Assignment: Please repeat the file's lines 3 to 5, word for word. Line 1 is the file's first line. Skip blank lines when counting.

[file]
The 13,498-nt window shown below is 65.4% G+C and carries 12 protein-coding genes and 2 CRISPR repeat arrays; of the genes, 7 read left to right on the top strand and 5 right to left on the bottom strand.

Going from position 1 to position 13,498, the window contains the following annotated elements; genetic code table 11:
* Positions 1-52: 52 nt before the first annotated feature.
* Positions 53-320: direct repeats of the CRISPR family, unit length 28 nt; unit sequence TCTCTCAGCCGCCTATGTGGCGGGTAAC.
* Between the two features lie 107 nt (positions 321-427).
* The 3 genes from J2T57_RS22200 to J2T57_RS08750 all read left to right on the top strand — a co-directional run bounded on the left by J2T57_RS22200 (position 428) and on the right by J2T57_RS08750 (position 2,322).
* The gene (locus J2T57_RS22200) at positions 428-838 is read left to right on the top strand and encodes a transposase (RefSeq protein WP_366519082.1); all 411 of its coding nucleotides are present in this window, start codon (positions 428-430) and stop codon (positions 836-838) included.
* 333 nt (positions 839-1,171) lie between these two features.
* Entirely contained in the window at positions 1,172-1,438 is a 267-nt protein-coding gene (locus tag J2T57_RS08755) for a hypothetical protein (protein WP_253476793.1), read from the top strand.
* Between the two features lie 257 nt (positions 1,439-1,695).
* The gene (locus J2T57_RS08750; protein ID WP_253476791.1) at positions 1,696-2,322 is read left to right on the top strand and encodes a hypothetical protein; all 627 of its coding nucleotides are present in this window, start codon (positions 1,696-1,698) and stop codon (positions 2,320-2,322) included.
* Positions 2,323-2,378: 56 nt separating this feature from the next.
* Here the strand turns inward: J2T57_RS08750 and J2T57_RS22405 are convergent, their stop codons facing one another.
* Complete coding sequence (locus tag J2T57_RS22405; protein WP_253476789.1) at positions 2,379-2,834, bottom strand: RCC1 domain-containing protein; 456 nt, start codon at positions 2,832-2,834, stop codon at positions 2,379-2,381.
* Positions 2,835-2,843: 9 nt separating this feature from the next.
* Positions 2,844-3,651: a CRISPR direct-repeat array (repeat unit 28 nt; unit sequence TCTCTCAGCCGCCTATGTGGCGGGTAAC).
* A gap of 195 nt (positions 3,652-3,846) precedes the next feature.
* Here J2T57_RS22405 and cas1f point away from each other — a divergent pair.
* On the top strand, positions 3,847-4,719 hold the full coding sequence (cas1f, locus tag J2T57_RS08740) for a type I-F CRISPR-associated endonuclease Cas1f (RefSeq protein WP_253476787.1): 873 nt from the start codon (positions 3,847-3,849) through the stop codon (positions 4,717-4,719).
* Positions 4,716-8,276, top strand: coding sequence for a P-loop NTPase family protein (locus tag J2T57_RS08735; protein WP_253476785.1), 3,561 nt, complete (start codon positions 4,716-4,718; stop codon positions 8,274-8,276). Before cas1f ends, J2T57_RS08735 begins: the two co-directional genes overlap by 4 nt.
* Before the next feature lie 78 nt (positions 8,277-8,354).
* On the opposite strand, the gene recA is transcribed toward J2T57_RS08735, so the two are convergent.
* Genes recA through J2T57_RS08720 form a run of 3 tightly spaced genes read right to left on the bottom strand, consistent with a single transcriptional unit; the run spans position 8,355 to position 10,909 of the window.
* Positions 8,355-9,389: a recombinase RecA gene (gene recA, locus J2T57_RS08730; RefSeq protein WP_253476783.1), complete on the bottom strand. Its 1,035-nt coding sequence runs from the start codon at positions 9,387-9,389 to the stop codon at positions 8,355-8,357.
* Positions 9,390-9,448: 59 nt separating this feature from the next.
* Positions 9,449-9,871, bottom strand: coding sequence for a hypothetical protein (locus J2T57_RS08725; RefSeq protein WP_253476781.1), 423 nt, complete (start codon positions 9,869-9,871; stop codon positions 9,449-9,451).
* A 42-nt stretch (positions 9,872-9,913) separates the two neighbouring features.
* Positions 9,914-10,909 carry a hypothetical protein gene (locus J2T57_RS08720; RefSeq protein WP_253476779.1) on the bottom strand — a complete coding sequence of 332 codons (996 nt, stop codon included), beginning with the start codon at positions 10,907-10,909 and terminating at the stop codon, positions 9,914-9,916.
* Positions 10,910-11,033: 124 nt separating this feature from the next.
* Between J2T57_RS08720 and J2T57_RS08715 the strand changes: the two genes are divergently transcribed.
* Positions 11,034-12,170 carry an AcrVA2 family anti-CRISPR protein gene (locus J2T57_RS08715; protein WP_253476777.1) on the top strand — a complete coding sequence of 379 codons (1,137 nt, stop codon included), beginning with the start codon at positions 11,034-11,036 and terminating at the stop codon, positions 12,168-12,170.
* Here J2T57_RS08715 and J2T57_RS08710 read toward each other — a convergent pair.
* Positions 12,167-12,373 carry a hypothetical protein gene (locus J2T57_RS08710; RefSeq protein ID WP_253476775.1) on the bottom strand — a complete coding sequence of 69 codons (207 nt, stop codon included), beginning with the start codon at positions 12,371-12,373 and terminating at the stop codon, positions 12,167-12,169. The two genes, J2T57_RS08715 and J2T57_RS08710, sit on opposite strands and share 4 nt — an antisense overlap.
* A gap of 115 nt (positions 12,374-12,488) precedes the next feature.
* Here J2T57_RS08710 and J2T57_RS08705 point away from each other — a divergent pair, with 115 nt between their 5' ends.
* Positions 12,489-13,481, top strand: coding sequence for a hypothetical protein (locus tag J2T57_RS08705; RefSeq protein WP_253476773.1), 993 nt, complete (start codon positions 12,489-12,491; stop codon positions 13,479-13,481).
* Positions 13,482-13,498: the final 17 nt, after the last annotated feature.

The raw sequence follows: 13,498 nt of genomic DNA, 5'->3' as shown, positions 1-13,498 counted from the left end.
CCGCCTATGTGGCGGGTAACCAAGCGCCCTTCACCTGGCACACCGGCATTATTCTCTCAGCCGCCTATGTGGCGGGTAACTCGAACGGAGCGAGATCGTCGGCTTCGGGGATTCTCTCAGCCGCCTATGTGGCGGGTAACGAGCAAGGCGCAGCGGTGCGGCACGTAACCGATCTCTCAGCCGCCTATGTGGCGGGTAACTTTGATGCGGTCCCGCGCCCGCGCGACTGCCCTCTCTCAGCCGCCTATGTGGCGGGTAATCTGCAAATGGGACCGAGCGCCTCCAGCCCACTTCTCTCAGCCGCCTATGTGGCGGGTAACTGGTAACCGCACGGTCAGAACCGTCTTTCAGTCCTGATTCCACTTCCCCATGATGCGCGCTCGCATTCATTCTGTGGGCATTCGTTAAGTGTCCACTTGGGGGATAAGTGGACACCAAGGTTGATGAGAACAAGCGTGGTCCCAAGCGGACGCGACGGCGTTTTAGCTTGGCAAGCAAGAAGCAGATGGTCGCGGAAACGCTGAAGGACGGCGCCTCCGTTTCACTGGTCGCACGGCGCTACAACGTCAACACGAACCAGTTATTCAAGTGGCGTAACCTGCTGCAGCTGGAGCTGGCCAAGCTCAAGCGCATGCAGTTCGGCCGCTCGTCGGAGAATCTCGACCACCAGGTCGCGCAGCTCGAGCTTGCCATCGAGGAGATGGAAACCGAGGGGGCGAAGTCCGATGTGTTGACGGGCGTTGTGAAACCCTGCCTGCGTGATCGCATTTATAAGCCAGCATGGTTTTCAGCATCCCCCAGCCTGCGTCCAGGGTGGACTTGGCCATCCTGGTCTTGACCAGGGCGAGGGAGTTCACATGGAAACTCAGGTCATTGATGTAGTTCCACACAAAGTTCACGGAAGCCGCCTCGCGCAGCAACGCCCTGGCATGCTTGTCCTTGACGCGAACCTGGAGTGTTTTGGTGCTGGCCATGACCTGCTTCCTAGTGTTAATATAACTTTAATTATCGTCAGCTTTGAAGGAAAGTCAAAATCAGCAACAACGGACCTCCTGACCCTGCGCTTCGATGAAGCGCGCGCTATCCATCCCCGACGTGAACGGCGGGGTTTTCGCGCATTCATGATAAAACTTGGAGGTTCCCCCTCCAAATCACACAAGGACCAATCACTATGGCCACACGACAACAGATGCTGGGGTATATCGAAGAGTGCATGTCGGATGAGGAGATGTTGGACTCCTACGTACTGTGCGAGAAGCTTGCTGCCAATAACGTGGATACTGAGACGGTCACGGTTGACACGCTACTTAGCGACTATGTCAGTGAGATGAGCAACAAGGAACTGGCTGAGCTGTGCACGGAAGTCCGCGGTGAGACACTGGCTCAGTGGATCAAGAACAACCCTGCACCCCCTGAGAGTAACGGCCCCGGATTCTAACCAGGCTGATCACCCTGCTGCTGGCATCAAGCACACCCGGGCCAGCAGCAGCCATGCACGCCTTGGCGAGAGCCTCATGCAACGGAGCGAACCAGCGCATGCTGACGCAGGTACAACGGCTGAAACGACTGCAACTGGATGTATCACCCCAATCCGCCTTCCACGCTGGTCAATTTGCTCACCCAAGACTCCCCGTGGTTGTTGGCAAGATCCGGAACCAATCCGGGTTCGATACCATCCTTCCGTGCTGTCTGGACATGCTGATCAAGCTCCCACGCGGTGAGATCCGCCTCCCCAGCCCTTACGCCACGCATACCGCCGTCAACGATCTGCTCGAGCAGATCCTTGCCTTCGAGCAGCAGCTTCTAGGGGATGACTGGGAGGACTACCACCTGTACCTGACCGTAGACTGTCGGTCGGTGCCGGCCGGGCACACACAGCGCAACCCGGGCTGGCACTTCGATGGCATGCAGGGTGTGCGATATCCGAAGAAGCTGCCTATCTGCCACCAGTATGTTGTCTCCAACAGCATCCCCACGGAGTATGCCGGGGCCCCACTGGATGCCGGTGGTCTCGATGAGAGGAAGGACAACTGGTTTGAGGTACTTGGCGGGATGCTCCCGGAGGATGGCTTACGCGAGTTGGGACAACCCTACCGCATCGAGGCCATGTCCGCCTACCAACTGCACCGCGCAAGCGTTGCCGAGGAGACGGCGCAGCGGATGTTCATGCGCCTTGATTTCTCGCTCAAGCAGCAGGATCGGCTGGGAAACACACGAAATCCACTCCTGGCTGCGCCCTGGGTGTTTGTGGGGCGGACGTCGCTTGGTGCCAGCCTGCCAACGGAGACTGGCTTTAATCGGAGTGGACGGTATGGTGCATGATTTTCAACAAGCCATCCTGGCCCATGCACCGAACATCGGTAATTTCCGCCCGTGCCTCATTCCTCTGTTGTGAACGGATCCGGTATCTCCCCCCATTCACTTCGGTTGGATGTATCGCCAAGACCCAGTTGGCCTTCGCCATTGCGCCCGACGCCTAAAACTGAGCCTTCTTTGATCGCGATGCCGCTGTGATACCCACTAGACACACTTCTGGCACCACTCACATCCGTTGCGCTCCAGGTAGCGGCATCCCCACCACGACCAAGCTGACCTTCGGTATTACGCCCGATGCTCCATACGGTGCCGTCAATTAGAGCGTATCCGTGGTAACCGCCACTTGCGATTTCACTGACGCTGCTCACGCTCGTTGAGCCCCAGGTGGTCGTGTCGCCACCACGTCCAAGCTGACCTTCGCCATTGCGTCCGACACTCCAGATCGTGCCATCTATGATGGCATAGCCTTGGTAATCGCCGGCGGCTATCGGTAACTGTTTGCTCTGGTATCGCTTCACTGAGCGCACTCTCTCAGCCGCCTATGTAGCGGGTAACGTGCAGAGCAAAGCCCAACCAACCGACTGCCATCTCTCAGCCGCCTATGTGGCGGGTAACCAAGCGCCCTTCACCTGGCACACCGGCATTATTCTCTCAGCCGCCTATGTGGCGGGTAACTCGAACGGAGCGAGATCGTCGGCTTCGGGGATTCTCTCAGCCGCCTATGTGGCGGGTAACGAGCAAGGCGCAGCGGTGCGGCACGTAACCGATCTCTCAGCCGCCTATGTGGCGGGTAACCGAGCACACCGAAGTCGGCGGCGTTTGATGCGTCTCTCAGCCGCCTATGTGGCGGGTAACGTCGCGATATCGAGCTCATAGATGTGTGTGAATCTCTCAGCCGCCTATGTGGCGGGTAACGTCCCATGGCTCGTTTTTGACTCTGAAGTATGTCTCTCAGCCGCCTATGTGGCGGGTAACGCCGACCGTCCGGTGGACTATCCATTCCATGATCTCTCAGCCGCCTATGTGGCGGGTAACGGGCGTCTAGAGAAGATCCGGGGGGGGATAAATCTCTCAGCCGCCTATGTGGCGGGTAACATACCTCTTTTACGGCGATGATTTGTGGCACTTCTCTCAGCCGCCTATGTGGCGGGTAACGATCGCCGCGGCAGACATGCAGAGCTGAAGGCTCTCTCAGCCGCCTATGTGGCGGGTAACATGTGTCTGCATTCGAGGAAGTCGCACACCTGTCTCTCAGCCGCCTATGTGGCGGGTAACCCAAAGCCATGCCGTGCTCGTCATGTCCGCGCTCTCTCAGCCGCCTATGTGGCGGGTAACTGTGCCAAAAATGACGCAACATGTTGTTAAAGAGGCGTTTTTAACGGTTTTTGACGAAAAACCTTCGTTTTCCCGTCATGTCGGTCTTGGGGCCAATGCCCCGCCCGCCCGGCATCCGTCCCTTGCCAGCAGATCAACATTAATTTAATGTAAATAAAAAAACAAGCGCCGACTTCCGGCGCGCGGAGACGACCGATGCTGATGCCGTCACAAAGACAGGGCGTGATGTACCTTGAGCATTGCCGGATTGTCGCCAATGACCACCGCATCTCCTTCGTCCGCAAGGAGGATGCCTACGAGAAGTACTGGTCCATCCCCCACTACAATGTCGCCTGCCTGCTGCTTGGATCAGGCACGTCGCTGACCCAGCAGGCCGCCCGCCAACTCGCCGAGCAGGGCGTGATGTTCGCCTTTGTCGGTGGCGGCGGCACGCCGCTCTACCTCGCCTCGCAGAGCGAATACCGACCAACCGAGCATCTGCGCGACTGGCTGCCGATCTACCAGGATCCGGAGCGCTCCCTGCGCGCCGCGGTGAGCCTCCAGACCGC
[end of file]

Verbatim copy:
* Positions 1-52: 52 nt before the first annotated feature.
* Positions 53-320: direct repeats of the CRISPR family, unit length 28 nt; unit sequence TCTCTCAGCCGCCTATGTGGCGGGTAAC.
* Between the two features lie 107 nt (positions 321-427).